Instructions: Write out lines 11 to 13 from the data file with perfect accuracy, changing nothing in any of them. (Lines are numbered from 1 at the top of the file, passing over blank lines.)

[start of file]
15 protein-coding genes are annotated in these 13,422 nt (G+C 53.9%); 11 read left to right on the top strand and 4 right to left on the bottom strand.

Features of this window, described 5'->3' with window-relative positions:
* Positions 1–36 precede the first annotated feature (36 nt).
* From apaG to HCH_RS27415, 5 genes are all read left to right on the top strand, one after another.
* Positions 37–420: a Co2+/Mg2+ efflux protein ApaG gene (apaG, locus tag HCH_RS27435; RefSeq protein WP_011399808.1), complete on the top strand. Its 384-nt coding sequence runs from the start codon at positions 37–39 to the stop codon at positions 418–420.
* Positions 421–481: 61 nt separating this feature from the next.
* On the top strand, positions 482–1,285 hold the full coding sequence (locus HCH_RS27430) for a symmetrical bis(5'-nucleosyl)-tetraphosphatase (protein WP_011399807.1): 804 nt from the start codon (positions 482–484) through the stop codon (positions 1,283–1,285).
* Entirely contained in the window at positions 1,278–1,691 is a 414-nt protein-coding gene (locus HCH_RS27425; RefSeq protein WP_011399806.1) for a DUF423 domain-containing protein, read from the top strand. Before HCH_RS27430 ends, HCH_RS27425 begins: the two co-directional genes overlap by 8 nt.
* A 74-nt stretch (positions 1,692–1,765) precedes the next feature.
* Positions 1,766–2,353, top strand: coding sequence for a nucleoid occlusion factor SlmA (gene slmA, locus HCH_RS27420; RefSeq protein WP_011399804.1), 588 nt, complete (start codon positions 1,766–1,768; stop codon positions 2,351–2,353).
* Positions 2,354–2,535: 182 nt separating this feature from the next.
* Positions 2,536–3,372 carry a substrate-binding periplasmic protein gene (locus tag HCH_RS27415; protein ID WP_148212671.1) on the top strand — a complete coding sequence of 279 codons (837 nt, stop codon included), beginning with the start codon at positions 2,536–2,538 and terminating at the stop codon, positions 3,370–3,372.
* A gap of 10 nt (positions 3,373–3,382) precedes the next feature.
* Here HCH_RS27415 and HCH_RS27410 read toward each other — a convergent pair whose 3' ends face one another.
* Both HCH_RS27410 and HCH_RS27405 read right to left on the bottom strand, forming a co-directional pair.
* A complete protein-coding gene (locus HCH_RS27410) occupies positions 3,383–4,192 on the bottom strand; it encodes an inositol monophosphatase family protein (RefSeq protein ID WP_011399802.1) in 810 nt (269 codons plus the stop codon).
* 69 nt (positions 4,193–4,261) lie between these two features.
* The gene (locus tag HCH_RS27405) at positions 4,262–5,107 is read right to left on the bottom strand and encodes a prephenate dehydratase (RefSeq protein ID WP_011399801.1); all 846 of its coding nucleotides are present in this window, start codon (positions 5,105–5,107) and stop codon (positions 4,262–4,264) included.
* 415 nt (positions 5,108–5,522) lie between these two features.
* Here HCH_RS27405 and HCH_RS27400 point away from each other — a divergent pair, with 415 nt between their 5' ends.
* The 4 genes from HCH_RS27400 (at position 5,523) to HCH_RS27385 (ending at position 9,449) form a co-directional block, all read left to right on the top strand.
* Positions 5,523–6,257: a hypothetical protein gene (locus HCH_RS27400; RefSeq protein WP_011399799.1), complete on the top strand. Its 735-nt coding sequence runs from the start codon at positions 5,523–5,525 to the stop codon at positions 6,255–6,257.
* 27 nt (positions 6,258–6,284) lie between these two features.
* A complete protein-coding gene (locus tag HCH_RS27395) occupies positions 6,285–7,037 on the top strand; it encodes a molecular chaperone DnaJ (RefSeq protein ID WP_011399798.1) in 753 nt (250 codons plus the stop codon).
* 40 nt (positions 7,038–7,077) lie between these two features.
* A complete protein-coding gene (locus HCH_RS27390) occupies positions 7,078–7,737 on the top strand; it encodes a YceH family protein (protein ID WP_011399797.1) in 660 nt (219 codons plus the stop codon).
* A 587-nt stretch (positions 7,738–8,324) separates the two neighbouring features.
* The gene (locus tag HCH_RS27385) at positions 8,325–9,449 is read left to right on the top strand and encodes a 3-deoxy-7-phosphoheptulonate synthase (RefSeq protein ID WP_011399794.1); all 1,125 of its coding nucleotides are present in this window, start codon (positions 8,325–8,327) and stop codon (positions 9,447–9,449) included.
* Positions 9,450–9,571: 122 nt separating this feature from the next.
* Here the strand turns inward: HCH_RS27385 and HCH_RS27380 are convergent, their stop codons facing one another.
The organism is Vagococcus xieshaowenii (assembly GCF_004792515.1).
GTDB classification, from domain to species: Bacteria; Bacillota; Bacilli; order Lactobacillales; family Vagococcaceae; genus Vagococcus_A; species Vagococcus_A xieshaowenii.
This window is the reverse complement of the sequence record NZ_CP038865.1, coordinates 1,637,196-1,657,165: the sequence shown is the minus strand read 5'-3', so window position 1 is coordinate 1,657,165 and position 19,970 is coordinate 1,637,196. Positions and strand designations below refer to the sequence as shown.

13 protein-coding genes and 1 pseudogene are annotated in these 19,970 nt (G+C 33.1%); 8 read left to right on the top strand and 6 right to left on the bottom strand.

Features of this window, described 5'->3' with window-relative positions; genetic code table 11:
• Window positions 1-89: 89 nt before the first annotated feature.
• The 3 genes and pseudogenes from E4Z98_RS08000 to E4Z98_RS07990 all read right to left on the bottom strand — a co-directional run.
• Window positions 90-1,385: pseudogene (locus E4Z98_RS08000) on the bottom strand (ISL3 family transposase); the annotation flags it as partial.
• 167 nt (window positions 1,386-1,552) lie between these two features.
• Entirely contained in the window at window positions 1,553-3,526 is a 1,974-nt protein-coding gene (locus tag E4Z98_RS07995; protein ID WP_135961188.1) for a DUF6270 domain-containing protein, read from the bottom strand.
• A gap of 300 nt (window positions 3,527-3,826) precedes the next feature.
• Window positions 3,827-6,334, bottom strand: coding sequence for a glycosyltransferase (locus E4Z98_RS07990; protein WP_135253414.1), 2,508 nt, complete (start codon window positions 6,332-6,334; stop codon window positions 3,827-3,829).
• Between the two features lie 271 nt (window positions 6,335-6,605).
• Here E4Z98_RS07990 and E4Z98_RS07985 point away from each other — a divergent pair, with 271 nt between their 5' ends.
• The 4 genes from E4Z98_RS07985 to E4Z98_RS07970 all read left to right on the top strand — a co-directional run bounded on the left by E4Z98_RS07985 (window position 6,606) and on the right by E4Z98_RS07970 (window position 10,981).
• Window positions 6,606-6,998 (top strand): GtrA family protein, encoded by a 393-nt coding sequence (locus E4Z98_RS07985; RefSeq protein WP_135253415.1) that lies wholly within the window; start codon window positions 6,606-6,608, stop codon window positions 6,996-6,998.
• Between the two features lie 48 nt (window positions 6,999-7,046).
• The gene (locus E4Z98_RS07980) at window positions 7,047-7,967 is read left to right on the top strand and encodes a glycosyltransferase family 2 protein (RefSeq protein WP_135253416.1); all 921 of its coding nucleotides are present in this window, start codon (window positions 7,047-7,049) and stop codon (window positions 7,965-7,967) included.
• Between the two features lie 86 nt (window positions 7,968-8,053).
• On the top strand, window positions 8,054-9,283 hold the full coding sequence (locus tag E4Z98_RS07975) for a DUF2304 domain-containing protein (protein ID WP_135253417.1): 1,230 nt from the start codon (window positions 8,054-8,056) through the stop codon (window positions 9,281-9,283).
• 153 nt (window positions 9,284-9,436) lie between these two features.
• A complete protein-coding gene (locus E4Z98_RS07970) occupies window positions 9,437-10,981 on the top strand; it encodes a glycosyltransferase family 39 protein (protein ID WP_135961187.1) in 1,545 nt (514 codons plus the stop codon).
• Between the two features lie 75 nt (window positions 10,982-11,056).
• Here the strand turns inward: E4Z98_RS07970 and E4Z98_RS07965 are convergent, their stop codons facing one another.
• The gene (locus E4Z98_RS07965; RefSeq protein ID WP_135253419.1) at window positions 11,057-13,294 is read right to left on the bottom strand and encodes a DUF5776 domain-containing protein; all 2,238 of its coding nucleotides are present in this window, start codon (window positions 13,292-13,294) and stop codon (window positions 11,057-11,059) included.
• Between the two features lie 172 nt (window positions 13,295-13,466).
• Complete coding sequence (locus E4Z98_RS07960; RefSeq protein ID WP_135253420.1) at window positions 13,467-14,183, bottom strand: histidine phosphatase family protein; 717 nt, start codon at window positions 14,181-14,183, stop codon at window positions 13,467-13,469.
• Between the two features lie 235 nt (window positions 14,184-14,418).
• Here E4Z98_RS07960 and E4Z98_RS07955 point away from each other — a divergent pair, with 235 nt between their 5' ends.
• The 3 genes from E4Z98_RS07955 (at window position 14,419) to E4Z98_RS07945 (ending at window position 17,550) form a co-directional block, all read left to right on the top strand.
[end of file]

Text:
* Positions 2,354–2,535: 182 nt separating this feature from the next.
* Positions 2,536–3,372 carry a substrate-binding periplasmic protein gene (locus tag HCH_RS27415; protein ID WP_148212671.1) on the top strand — a complete coding sequence of 279 codons (837 nt, stop codon included), beginning with the start codon at positions 2,536–2,538 and terminating at the stop codon, positions 3,370–3,372.
* A gap of 10 nt (positions 3,373–3,382) precedes the next feature.